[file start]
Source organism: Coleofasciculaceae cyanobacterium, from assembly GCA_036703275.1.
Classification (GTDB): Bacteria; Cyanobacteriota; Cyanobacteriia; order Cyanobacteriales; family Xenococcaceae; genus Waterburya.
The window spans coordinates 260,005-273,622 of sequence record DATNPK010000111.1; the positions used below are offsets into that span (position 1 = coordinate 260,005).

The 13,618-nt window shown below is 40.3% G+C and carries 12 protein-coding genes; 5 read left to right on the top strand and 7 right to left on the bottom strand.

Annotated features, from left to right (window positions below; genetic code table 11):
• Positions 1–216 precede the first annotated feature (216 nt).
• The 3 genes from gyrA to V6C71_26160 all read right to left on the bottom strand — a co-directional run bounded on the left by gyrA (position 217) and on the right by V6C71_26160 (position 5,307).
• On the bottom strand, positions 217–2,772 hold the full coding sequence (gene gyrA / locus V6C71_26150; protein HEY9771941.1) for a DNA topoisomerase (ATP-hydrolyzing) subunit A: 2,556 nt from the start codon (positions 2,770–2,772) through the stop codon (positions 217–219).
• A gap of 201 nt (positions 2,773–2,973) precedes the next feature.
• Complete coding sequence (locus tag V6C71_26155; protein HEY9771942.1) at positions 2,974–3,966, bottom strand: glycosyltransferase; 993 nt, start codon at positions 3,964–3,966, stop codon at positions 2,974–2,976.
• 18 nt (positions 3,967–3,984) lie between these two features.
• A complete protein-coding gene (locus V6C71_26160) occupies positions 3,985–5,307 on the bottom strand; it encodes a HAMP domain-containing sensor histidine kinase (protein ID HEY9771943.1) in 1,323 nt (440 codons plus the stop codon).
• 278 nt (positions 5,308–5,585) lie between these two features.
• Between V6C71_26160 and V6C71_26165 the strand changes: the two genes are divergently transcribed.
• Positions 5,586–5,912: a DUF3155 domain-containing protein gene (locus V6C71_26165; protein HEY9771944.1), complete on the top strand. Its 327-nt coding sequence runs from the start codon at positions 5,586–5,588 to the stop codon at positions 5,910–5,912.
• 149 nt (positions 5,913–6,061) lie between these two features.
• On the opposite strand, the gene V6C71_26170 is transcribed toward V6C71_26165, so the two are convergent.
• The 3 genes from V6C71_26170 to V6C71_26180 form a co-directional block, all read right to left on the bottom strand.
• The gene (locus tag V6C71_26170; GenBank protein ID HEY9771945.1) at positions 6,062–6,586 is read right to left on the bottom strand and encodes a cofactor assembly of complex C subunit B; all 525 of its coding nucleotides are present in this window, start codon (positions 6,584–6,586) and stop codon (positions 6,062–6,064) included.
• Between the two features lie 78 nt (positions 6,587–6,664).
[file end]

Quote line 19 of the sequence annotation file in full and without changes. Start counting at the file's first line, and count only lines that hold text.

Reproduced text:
• The gene (locus tag V6C71_26170; GenBank protein ID HEY9771945.1) at positions 6,062–6,586 is read right to left on the bottom strand and encodes a cofactor assembly of complex C subunit B; all 525 of its coding nucleotides are present in this window, start codon (positions 6,584–6,586) and stop codon (positions 6,062–6,064) included.